In 1854, one ill-advised bill turned the Great Plains into a war zone.
To understand why, we’ll need to wind back the clock. Thirty-four years earlier, America’s government had decided that—with the exception of what’s now Missouri—slavery wouldn’t be allowed in the Louisiana Territory above the 36° 30’ latitude line. But everything changed when Congress voted in favor of the divisive Kansas-Nebraska Act, which enabled territories to decide for themselves if they’d legalize slavery upon entering the Union as states. This meant that slave states might soon outnumber free ones. So, in order to tip the scales, citizens of all stripes started getting mobilized—and fast.
On the pro-slavery front, activists called “Border Ruffians” crossed into Kansas by the hundreds. This group’s voting presence would theoretically ensure that America’s peculiar institution carried the day there. “If Kansas is not made a slave state,” declared a sympathetic magazine, “it requires no sage to foretell that there will never be another slave state.”
Meanwhile, their opponents were also busily moving in. Enter Eli Thayer of Massachusetts. A politician/businessman, Thayer had vocally opposed slavery while serving in Congress. Naturally, the idea of a Kansas overrun by its practitioners appalled him. But Thayer lived and worked over 1600 miles away. What could he possibly do?
Thayer soon convinced the Bay State’s House of Representatives to grant a special charter for the creation of what eventually became known as the New England Emigrant Aid Company. Headquartered in Boston, this organization offered financial aid to help anti-slavery northeasterners pack up and begin new lives in Kansas. Those who purchased tickets from the NEEAC would see a 15 to 25 percent reduction in travel costs. Upon arriving, newly-built hotels and sawmills would be waiting for them.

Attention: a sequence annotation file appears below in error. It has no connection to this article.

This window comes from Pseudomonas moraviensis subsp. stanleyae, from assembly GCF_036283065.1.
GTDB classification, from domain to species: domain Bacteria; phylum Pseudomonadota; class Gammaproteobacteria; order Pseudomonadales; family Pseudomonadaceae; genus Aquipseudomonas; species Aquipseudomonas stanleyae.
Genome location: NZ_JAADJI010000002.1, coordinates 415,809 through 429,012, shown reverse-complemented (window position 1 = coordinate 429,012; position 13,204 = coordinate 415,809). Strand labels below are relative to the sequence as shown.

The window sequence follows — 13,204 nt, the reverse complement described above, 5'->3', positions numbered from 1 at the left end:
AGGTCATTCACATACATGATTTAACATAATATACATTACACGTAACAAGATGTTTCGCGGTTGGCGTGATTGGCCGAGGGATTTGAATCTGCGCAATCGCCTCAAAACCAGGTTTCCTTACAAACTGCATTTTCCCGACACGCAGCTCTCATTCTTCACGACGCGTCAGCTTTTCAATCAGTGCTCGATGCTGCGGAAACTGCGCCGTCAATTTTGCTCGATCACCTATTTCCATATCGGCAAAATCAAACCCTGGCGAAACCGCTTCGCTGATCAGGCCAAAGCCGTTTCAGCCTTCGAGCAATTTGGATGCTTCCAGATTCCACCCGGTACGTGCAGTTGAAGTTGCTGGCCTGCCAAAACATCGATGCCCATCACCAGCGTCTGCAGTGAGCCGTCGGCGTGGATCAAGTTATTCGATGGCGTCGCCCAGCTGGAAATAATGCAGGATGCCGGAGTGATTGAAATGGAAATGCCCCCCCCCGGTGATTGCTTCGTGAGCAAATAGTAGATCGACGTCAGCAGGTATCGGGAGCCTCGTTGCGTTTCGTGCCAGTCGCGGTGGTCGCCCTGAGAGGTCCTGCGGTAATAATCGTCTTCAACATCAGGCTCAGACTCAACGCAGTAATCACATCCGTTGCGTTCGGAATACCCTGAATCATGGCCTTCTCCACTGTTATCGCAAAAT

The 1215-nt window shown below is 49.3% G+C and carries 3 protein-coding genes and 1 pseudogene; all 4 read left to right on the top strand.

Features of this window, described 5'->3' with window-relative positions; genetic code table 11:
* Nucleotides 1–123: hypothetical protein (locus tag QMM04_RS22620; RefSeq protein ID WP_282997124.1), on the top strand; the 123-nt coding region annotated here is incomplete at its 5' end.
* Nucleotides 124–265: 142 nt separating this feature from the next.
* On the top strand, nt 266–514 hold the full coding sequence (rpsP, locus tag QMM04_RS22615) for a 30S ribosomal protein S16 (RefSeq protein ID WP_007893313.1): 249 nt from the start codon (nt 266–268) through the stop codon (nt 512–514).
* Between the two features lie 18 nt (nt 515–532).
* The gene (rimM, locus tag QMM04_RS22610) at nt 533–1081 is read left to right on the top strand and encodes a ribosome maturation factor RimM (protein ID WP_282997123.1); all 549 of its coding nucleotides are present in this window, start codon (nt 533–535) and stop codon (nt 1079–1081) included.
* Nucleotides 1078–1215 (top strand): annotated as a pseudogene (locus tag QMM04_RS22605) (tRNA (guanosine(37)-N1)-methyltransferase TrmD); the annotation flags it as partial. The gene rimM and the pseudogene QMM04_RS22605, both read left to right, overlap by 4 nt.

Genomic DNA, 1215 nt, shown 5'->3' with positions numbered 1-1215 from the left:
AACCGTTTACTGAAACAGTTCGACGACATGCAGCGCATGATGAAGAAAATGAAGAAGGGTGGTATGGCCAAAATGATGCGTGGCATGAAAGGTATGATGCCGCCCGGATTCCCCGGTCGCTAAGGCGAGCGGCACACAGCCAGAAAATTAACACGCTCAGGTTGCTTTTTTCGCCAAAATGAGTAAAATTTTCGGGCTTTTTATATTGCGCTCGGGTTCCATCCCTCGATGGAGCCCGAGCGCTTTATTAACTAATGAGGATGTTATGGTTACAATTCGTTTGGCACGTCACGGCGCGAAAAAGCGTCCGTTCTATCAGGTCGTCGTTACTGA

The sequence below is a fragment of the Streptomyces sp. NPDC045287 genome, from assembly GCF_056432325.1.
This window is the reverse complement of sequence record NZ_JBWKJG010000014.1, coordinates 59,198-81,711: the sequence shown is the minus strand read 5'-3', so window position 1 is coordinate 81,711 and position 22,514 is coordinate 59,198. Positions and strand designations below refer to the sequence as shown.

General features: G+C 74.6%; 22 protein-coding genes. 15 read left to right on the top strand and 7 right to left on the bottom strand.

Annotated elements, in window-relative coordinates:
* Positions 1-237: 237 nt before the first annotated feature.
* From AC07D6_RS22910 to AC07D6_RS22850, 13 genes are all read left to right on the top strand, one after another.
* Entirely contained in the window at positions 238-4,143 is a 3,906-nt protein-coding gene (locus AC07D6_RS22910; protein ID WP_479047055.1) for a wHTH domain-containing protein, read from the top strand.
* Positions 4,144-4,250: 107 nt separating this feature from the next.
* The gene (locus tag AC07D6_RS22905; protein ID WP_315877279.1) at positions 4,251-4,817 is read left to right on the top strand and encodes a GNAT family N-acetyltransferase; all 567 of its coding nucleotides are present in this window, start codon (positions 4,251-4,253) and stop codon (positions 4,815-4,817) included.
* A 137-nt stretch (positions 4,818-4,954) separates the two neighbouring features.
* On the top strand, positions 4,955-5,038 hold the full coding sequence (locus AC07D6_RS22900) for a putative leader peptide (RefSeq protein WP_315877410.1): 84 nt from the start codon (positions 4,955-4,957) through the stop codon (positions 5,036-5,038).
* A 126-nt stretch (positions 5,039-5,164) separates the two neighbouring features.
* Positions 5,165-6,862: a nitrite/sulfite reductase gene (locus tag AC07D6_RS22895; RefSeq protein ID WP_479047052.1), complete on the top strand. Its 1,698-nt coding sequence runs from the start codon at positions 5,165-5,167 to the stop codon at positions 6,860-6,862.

Effective advertising was among the initiative’s strongest assets. Skip ahead to 1:45 in this video, and you’ll hear the winner of an 1855 NEEAC poem-writing contest—“A Call to Kansas” by Lucy Larcom:
On June 29, 1854—less than a month after the Kansas-Nebraska act passed—the first wave of transplants arrived in Kansas City, Missouri. After entering Kansas proper, they established the picturesque city of Lawrence, named in honor of NEEAC treasurer Amos A. Lawrence. New Kansans relocated by the company would also help found Topeka, Manhattan, and Osawatomie. Come July 1855, more than 1500 ex-New Englanders had taken residence there.
As you might expect, Border Ruffians didn’t take kindly to these Yankees. Lawrence was famously besieged by pro-slavery forces in 1856, a raid that destroyed two printing establishments and an NEEAC-operated hotel. So-called “Bleeding Kansas” grew so thoroughly divided that both sides wound up establishing their own, competing governments—the abolitionists operated from Topeka whilst their rivals set up shop in Pawnee.
After many dark years marred by confusion, sectionalism, and guerilla warfare, Kansas was finally admitted to the Union on January 29, 1861. Thanks in no small part to Thayer and the NEEAC, she came in as a free state.